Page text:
For many months now, the media has been saturated with stories about the economic crisis in Europe; and in particular, the fate of countries such as Greece and Spain, which are facing the real prospect of national bankruptcy. Comment and debate has raged back and forth between proponents of what are called “austerity measures” – that is, eradicating government debt by reducing pensions, cutting public services, and shedding public sector jobs – and those who argue that such measures punish the victims, not the perpetrators of the current crisis, which can only be resolved through tighter regulation of the financial markets, making rich individuals and big corporations pay more tax, and financial packages that stimulate economic activity. Continue reading “2 Corinthians 8: 7-15”
It was a David and Goliath struggle.
How often have you heard that – or a phrase like it – especially with respect to a sporting contest? As a saying, we use it to symbolise any struggle in which one party, apparently overmatched by the other, achieves an unexpected victory against the odds. We use it to symbolise the triumph of the underdog over adversity. We use it to speak of anyone who succeeds when conventional wisdom tells us that the odds are too long, or the obstacles too tough. Continue reading “1 Samuel 17: 1-51”
But I that am not shaped for sportive tricks
Nor made to court an amorous looking glass;
I, that am rudely stamp’d, and want love’s majesty
To strut before some wanton ambling nymph;
I, that am curtail’d of this fair proportion,
Cheated of feature by dissembling nature,
Deformed, unfinished, sent before my time
Into this breathing world scarce half made up,
And that so lamely and unfashionable
That dogs bark at me as I halt by them;
Why I, in this weak, piping time of peace,
Have no delight to pass away the time,
Unless to spy my shadow in the sun
And descant on mine own deformity.
These are the words which William Shakespeare puts into the mouth of Richard III in his play about that infamous king. Shakespeare uses these words to explain why Richard does what he does during the course of the play: that, having been a skilled and courageous general whose battlefield victories have helped put his brother on the English throne, Richard is now bitter because, in peacetime, people see not the brilliant general but the deformed hunchback; those who once rallied to him now shun him because of his physical appearance. Accordingly, Richard determines to set about undermining those he has helped raise up; and the rest of the play is concerned with the consequences arising from that decision. Continue reading “1 Samuel 16:1 – 13”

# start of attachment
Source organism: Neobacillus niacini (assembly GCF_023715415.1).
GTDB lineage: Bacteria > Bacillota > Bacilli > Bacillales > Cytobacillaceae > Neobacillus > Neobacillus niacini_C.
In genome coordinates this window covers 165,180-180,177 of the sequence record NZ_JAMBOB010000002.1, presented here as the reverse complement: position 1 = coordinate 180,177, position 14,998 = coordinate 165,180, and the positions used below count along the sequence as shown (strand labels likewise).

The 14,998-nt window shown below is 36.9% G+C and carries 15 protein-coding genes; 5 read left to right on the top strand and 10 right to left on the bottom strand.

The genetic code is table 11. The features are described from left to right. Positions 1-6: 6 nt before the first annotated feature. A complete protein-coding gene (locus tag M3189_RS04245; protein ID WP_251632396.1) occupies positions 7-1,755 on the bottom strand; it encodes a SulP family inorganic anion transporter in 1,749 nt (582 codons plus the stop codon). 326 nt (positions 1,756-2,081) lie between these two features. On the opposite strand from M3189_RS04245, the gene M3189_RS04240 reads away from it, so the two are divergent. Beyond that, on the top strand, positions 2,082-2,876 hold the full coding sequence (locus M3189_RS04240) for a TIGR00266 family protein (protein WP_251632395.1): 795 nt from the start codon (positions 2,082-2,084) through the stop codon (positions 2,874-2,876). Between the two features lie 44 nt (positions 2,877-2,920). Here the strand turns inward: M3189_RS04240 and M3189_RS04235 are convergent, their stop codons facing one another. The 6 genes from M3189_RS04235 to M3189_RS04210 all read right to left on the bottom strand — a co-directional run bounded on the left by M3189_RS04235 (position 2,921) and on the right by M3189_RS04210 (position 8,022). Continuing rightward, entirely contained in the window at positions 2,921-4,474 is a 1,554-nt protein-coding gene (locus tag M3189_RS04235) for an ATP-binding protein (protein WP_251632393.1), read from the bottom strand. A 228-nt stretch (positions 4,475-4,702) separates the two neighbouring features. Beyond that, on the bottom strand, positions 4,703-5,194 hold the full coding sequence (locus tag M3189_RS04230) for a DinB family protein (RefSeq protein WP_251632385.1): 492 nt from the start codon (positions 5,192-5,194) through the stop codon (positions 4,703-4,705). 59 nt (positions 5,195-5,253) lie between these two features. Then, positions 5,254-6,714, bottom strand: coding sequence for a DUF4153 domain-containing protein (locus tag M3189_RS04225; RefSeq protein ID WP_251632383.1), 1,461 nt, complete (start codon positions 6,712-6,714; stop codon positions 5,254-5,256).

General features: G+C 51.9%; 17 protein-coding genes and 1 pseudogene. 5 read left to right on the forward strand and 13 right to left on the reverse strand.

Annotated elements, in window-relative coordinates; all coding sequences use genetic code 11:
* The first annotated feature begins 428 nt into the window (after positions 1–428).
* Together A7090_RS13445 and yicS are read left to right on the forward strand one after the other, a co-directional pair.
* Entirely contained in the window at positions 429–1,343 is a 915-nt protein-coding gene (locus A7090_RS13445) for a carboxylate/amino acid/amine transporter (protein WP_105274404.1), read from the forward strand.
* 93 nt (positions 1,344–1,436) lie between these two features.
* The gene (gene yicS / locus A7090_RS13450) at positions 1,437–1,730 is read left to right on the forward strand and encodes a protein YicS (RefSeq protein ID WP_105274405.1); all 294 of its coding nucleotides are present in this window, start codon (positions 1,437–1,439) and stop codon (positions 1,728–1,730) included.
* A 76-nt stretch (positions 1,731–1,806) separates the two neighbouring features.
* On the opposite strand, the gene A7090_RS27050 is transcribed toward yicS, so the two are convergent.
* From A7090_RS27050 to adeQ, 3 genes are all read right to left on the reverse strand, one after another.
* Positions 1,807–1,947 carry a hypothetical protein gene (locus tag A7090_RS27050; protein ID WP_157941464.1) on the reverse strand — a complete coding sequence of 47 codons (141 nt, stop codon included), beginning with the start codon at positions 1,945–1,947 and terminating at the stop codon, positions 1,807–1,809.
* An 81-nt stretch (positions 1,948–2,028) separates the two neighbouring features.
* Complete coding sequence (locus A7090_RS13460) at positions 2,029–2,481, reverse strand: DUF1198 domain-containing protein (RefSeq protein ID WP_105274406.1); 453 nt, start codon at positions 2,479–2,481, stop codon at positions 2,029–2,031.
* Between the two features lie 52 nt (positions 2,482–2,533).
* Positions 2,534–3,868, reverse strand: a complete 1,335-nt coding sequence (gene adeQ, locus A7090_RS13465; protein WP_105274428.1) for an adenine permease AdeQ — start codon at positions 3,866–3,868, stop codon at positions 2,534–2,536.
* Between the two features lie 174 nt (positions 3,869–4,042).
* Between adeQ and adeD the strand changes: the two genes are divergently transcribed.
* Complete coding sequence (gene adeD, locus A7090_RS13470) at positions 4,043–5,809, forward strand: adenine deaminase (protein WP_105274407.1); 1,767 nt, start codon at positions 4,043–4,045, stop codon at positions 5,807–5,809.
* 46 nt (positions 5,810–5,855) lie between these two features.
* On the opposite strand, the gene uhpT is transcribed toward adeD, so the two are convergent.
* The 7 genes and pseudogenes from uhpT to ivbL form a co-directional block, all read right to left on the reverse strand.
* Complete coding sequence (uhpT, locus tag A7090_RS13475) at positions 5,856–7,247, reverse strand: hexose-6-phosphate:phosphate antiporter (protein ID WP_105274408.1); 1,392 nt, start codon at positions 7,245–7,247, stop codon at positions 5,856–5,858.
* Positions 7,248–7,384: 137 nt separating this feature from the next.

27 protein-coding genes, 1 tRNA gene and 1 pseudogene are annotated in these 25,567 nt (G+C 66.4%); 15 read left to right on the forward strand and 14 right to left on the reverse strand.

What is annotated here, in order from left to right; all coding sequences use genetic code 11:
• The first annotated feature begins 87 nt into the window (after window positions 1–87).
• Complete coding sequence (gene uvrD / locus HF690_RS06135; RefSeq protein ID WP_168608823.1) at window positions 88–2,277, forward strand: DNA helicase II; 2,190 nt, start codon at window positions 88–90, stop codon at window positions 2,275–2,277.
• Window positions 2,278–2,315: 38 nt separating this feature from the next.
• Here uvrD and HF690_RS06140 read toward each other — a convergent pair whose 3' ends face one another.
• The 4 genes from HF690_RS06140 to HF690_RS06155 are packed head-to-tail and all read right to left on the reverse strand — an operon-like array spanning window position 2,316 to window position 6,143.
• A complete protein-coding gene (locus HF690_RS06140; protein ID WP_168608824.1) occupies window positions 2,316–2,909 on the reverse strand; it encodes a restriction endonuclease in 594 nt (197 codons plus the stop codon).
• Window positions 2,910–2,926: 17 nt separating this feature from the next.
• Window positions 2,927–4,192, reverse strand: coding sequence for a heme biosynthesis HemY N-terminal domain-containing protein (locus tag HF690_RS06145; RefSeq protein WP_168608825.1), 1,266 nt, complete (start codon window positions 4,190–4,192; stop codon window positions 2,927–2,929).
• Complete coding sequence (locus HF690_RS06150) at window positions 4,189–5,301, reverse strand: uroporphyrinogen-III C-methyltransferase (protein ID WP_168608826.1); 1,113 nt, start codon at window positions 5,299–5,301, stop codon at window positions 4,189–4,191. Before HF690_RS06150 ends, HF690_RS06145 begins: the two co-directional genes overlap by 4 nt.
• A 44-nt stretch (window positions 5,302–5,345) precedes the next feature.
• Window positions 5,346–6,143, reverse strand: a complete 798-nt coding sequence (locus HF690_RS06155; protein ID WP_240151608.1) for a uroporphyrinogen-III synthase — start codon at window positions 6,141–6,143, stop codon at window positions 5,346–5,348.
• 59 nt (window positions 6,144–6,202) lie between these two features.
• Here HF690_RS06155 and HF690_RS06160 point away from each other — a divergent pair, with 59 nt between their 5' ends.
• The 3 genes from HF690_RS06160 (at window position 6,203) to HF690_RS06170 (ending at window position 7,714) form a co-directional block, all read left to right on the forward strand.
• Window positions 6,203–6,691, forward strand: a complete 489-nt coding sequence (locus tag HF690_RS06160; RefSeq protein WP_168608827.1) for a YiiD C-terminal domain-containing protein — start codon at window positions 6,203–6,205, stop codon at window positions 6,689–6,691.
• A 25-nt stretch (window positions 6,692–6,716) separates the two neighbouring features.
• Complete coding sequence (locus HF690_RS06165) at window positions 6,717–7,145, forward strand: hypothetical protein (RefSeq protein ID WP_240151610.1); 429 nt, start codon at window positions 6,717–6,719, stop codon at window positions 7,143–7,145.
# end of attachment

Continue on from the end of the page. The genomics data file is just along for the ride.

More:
PRESCRIPT: Like many other congregations, Mountview Uniting Church, the congregation in which I am currently in placement as the Minister, has its own house journal, a bi-monthly publication called Contact. Naturally, as the Minister, I am asked to contribute a column with each edition. Normally, such a column only occupies a page or so; but with the latest edition, I was addressing an issue which I felt required a much longer exposition. Now that the current edition of Contact has been published, I would like to share this column with a wider audience.
“…when the Church takes itself seriously as an alternative culture, baptism is politically charged. When we recognize that “the people of God do not go to church; they are the church,” baptism can…accurately be seen as an act of civil disobedience.”
A Peculiar People: The Church as Culture
In a Post-Christian Society, p.101-2
In Australia, we pride ourselves on our “egalitarianism” and the fact that we are a “classless” society not bound by some of the more oppressive historical manifestations of privilege. But a couple of articles I have read in recent times suggest that this “national myth” is no longer a narrative that sustains our sense of self-identity as Australians; rather, it has become part of the web of complacency and apathy that blinds us to the increasing inequality within society – indeed, which co-opts us and makes us complicit in economic and social injustice. Continue reading “The Language of Subversion: Class Warfare and the Politics of Envy in 21st Century Australia”
Most of us have no doubt heard, at one time or another, the quaint story recalling how St Patrick converted the Irish to Christianity. According to this story, Patrick was trying to persuade the Irish High King to adopt the Christian faith, when the King asked him how it was possible that the Christian God could be three Persons in one Being; surely that was a nonsense. Feeling rather deflated, Patrick lowered his eyes; and there, on the ground at his feet, he saw the now-famous three-leafed Irish clover. Plucking off a stem, he showed it to the King, explaining that just as the three leaves made up one whole clover, so the three Persons of the Trinity made up the unity of God. The King was said to be so impressed that he allowed Patrick and his monks to continue their mission, and eventually himself became a Christian. Continue reading “Trinity Sunday – A Reflection”